First of all, nothing we could ever do would make him a real housecat. He came to us as a feisty, feral kitten one night, and he never left.
We called him Max. Mad Max.
It took several months before I allowed him into the house, as we were providing a home for an aged dowager cat that a dear departed friend had left in our care. So I put a box for him in a camper we had parked in the backyard, figuring he could tough it out.
She: What are you doing?
Me: Fixing a box for the cat out in the camper.
She: Aren't you afraid he'll freeze?
Me: Nonsense! A little cold weather won't hurt him.
She: Oh, O.K. Uh, what's that extension cord for?
Me: His electric blanket.
Nearly nine years ago, Max moved in full-time. Since then, he has developed a few delightful habits, including my favorite, the way he lets me know he's ready to come inside. If he gets bored, hungry, or gives into his understandable fear of raccoons and owls, he’s figured out that, by shinnying up the support post to the small upstairs porch near our bedroom, then climbing the screen door and shifting his weight, he can create a satisfying (to him) slamming sound that’s sure to inform me of his wishes.
KA-WHAM, KA-WHAM, KA-WHAM, KA-WHAM.
She: I think your cat wants in.
Me: Maybe the coons will get him first.
Max the Cat faced a potential life-changing situation when we made the decision to split time between Illinois and the sunny shores of North Carolina. At first, I considered taking him along. But knowing full well how sternly he objects to any interaction not initiated by him, I asked myself a few essential questions.
Would he travel? Would he willingly stay inside a cat carrier? And would he bite me when I tried to get him out for meals and other necessities?
The answers? No, no and yes, yes a thousand times yes.
Anytime I think of trying to get Max to do something he doesn't want to do, I think of the time I took him to the vet. Not the Galva vet, mind you. Those folks know enough to treat him with just the right mix of respect, caution, brute force and outright fear. But when our doctor was away, I was referred to an out-of-town veterinary practice. Now, I'm sure they know all about animals and the things that ail them.
But they didn't know beans about Max.
"I've got a pair of heavy gloves and a leather jacket out in the car," I said. "Do you want me to get him out of the cat carrier for you."
"No," they said. They explained that they were more than capable of getting a cat out of a cage. They told me not to worry and to just come back in a couple of hours.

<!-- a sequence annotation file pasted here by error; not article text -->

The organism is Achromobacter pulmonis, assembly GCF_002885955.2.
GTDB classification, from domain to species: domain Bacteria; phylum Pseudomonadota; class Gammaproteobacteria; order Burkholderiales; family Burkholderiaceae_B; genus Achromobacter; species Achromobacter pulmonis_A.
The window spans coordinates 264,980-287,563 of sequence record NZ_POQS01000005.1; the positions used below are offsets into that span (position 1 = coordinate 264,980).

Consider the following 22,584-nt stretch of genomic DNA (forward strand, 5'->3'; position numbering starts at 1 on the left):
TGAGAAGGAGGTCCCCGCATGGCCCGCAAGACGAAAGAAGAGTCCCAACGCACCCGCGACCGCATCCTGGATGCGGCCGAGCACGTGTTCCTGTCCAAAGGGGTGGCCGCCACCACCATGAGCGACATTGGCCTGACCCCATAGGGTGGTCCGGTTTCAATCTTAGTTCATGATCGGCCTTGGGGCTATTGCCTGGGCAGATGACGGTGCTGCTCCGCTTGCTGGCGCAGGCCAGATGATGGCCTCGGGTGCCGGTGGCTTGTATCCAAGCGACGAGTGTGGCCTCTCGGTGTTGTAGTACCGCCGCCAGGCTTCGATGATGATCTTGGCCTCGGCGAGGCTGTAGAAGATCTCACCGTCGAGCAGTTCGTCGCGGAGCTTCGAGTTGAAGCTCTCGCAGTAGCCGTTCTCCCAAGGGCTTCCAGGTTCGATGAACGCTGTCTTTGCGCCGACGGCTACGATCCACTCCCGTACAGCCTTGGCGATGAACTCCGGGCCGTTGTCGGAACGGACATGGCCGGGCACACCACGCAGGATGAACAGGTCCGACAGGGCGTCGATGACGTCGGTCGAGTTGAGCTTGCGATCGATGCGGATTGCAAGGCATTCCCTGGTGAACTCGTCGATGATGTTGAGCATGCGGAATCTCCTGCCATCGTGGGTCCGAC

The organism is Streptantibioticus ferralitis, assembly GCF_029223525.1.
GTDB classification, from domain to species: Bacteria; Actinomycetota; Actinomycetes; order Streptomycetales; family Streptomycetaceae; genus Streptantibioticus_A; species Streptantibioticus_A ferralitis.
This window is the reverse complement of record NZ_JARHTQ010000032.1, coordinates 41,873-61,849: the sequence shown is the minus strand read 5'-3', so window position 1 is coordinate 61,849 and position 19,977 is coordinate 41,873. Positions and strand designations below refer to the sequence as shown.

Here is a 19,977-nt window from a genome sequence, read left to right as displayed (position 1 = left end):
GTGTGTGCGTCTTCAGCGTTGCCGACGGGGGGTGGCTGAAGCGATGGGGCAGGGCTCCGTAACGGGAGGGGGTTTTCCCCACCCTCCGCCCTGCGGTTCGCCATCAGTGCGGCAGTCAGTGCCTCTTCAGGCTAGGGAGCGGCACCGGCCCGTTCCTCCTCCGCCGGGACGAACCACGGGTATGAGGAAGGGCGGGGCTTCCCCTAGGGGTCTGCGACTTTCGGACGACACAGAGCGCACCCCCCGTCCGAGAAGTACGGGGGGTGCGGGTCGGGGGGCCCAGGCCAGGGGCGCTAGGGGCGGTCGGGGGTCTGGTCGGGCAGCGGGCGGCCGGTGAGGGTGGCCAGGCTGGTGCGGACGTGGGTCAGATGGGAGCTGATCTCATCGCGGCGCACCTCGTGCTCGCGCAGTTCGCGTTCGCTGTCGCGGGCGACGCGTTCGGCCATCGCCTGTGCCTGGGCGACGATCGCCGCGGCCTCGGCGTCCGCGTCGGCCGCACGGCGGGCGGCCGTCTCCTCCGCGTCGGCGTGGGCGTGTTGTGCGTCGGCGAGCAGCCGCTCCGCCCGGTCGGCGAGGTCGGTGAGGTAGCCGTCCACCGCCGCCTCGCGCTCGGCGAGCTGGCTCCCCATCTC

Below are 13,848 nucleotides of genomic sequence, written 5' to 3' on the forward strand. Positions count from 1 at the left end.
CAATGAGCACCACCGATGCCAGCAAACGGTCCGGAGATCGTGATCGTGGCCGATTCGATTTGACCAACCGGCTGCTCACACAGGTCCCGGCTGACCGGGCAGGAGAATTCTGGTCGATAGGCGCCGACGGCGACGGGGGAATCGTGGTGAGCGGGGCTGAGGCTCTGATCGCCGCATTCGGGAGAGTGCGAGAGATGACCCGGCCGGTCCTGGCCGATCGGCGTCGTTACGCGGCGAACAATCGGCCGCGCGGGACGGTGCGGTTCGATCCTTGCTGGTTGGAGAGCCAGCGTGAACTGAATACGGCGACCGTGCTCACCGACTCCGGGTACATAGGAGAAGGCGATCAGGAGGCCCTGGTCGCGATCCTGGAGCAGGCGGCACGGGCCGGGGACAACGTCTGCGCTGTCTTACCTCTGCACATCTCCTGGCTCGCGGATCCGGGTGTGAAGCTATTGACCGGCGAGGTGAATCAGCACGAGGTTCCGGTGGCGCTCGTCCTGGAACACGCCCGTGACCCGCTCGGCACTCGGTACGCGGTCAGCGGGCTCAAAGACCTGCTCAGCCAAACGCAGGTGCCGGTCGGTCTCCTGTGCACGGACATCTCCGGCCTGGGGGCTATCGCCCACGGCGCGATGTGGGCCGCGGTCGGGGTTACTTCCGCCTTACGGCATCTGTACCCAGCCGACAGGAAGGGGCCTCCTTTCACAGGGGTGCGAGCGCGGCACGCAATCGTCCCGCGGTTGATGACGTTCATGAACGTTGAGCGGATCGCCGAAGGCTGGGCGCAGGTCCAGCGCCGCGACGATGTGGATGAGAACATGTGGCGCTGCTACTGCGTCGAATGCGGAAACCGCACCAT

So I did.
You could tell something had happened in my absence. Then I noticed the Band-Aids.
Everyone, including the receptionist, the veterinary assistants, and even the vet, was wearing at least one. Some wore several.
"Hmmm," I thought. "Looks like maybe Max was a little testy about that whole cat carrier thing."
When I took a peek inside, he was calmly licking a paw and looking a little, well, satisfied.
Suffice it to say, they seemed glad to see us go.
Once the decision was made to not transport the mad one across state lines, We had to come up with an alternate plan. Enter our neighbor Shannon, an animal-loving friend with room in her heart for all four-legged creatures.
She offered to provide the kitty equivalent of meals on wheels, trudging over in all kinds of weather to offer him food and ear-scratching company. Eventually, Max did the math and figured out that he could receive the same food and even more companionship if he would simply follow her home. His behavior at her house has startled us all, as he never bites her, is willing to model the crocheted cat-garments she occasionally fashions for him, and has displayed an entirely unheard of willingness to play well with others, including her dog and cats.
But despite the fact that he has all but moved in with his beloved cat whisperer, he always seems to know when we're coming home. We discovered this interesting fact late one night when we arrived in Galva after a three-month absence. Pulling into the driveway after midnight, we sat in the car for a moment, just to catch our breath.
KA-THWAP-O (note: this is my best possible guess for the sound of a large tomcat landing on the hood of a Ford.)
She: It's Max!
Me: I guess he was waiting for us.
It's a pattern that has repeated itself several times now, and I'm not the only Sloan he shows up for.
When son Colin passed through town awhile back, Max was sitting on the porch when he pulled in at two in the morning, despite the fact that the cat had been firmly ensconced down the street for over a month.
Apparently, he is endowed with the same uncanny instincts that have allowed some animals to track down their lost families over countless months and miles.
Or perhaps his undying love for me drives him to secretly wait, night after night, just in case I decide to come home.
Or maybe he just really needs someone to bite.